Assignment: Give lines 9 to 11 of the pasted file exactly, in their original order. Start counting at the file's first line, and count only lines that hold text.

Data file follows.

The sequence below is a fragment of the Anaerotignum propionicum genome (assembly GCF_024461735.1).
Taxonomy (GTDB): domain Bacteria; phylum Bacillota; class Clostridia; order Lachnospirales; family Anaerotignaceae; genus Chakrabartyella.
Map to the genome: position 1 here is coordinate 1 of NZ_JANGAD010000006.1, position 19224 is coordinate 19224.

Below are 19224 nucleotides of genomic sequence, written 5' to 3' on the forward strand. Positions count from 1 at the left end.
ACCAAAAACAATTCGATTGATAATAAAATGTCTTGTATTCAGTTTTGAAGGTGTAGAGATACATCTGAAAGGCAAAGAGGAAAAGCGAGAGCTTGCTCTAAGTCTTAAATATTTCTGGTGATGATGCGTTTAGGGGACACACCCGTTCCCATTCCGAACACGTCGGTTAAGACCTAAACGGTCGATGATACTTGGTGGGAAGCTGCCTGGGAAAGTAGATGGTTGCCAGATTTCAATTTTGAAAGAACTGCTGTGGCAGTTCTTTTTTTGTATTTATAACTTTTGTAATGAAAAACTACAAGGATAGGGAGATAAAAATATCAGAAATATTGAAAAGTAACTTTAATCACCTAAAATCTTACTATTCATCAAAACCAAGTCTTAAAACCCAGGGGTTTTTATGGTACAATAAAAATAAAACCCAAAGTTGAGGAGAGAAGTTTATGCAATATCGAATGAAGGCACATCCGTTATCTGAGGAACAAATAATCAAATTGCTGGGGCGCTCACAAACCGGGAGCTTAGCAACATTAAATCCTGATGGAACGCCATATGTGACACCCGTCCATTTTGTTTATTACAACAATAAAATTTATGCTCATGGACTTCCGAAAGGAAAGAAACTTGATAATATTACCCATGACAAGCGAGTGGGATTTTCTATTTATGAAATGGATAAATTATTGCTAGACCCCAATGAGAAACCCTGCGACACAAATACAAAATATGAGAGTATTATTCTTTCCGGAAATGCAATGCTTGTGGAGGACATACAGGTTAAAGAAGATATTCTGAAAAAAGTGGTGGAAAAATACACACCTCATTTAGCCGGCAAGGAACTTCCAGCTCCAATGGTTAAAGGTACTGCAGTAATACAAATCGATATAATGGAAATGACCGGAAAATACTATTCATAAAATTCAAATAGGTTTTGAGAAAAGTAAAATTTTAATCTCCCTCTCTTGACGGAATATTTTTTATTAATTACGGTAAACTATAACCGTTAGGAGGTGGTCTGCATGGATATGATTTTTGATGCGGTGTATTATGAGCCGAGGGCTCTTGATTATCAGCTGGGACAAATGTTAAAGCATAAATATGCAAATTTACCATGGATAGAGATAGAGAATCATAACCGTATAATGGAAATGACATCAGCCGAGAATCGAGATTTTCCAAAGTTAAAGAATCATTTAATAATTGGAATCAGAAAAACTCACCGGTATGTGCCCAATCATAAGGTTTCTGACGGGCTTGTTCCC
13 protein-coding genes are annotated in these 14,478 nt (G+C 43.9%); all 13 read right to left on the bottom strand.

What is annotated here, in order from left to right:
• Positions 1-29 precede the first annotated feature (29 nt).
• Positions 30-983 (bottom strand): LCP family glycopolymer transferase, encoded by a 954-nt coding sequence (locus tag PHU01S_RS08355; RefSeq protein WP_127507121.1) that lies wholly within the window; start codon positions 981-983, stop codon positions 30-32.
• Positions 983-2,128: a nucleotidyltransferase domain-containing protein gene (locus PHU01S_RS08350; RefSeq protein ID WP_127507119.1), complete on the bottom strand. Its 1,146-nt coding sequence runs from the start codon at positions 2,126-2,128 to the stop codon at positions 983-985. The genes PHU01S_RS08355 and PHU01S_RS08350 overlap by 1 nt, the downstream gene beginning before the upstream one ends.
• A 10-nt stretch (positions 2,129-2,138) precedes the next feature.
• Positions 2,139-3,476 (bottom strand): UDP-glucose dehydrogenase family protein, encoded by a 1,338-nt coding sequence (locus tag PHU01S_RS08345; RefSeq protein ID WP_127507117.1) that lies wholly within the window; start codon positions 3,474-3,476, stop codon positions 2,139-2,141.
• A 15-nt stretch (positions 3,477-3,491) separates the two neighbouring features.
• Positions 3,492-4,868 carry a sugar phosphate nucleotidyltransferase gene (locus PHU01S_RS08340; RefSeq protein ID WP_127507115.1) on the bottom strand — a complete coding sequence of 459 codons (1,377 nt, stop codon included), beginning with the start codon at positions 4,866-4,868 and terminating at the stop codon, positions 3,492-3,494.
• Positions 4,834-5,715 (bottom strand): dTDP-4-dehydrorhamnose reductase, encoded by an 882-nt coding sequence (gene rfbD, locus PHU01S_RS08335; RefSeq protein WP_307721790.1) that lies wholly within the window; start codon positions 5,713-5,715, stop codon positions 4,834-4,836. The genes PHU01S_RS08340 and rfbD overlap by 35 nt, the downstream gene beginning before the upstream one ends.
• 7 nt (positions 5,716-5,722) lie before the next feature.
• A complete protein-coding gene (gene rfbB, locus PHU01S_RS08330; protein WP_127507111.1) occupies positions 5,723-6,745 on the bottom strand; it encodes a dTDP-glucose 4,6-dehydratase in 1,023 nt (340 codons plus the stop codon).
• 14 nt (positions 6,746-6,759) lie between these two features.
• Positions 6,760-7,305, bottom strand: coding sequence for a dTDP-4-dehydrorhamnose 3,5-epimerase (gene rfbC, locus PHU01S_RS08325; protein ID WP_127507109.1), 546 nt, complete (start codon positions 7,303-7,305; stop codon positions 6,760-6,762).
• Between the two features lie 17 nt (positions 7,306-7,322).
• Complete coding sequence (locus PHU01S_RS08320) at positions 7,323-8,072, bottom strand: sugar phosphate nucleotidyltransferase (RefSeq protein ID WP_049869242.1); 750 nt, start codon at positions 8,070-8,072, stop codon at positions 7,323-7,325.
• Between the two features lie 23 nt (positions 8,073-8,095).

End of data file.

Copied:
• Positions 30-983 (bottom strand): LCP family glycopolymer transferase, encoded by a 954-nt coding sequence (locus tag PHU01S_RS08355; RefSeq protein WP_127507121.1) that lies wholly within the window; start codon positions 981-983, stop codon positions 30-32.
• Positions 983-2,128: a nucleotidyltransferase domain-containing protein gene (locus PHU01S_RS08350; RefSeq protein ID WP_127507119.1), complete on the bottom strand. Its 1,146-nt coding sequence runs from the start codon at positions 2,126-2,128 to the stop codon at positions 983-985. The genes PHU01S_RS08355 and PHU01S_RS08350 overlap by 1 nt, the downstream gene beginning before the upstream one ends.
• A 10-nt stretch (positions 2,129-2,138) precedes the next feature.